ANCHORAGE (AP) -- A new study says extensive sampling of the ocean floor of Cook Inlet is needed before a proposal to expand the Port of Anchorage can go forward.
The report, completed in August but not yet made public, says the underwater soils in Knik Arm may not be strong enough to support the planned expansion.
The city-funded report says the underwater soils in Knik Arm may not support a proposed open-cell sheet-pile dock design submitted by Anchorage-based Peratrovich, Nottingham & Drage. The report was conducted by David Chapman, geotechnical engineer for Colorado-based LACHEL & Associates. and Gabriel Fernandez, a geotechnical engineer at the University of Illinois, at a cost of $28,600.
Engineers drew their conclusions based on some 130 test holes near the port area and from information provided by Peratrovich, Nottingham & Drage. Some of the borings date to the 1950s, before the existing port was constructed.
Based on that data, PN&D's design ''does not appear feasible,'' the report said. No borings, however, have been taken 400 feet seaward of the port in Knik Arm, where PN&D's expansion would be built. The report recommends the offshore borings be taken ''to obtain the necessary geotechnical information for concept evaluation and design.''
A group of engineers, and city and port officials met in Anchorage Nov. 20 to review the study.
''The meeting was by invitation only and closed to the public,'' Roger Graves, government and environmental affairs manager at the Port of Anchorage, told the Alaska Journal of Commerce.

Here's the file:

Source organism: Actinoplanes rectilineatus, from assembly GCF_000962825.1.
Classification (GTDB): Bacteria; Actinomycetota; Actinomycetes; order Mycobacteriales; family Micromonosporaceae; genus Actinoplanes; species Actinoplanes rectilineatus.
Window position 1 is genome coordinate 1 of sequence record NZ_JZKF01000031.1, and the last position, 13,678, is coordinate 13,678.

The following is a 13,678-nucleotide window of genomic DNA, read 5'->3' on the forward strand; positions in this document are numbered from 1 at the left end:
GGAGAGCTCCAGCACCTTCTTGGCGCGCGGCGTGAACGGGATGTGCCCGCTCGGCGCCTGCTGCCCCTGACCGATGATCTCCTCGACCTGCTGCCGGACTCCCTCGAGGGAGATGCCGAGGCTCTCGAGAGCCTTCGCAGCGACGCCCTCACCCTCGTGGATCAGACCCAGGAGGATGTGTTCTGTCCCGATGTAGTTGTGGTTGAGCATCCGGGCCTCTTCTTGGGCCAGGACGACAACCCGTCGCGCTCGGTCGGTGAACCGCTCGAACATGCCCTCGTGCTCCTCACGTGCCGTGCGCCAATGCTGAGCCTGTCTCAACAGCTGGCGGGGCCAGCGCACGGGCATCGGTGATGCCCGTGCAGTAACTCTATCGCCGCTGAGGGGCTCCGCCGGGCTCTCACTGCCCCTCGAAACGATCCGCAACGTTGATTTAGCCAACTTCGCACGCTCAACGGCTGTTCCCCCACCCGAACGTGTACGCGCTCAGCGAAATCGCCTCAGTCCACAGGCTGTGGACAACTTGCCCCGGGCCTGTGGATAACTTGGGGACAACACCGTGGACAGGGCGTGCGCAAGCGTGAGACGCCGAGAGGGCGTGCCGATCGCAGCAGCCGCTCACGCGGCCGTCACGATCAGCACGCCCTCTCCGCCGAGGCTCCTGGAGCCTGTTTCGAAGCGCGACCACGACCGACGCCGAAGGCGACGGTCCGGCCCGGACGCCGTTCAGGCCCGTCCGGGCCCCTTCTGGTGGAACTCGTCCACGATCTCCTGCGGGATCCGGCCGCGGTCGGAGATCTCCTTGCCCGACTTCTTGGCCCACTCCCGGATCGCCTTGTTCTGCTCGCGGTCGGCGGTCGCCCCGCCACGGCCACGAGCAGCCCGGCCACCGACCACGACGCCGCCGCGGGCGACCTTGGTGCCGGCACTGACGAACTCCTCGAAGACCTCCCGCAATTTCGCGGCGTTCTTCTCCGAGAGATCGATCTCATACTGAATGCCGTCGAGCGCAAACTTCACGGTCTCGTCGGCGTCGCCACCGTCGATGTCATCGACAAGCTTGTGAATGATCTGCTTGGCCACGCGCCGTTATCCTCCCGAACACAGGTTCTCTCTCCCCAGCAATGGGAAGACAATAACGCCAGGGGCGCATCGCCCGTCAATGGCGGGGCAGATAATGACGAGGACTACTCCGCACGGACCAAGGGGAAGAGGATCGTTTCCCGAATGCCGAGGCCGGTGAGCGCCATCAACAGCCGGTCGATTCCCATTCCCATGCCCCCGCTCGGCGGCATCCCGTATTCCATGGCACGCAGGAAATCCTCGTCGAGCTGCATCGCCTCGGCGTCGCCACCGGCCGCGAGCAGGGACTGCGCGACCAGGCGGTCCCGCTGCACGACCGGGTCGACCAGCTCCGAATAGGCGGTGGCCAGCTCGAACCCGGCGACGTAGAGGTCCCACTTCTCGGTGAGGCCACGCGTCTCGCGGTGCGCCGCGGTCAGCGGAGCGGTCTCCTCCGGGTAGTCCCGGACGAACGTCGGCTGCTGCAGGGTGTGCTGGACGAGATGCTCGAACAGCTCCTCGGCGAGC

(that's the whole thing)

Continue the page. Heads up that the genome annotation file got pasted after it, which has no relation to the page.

Anchorage Mayor George Wuerch said port expansion proposals will continue to be carefully studied. He's not yet ready to give up on PN&D's design.
''Anytime you get more than one engineer in a room, you're going to have more than one opinion,'' said Wuerch, himself an engineer.
Duane Anderson, chief structural engineer for R&M Consultants of Anchorage, said there was general consensus at the meeting that the Cook Inlet's soils are dense enough to support PN&D's proposal. That proposal uses technology the company developed in 1980, in which sheet pile membranes create a bulkhead for holding compacted gravel.
The plan for the Anchorage port calls for expansion 400 feet seaward of the existing dock, incorporating some 9 million tons of fill to create a nearly mile-long dock. Some 85 acres would be created and added to the port's existing 100-acre footprint.
The face of PN&D's design would be 80 feet high, which would take a strong and stable seabed to make it work, the report said.
''It requires pretty darn strong soil,'' Anderson said of PN&D's proposal. ''And personally, I don't think it is there.''
Anderson's firm was hired after the port's top engineer, Richard Burg, lost his job last spring over differences in the direction future expansion plans should take. Burg said he could not support PN&D's expansion plan being pushed by the port director, former Gov. Bill Sheffield.
Burg had been working with engineers at Tryck Nyman Hayes Inc. drawing up plans for a new deep-draft, dock expansion at the Port of Anchorage. The city already had spent for $1.5 million for that plan. But Sheffield has been interested in PN&D's plan since he believed it would save the city millions in construction costs and double the existing facility.
Sheffield has said Alaska's all-Republican Congressional delegation has been supportive toward funding the newest port expansion project designed by PN&D. Sheffield said the recent study only proves the Cook Inlet's seabed needs further study.
Additional borings would cost about $250,000, he said. It's unclear when those tests would be made.
''We'll try to prove it feasible. If not, we'll do something else,'' Sheffield said. ''We are going to do it right.''
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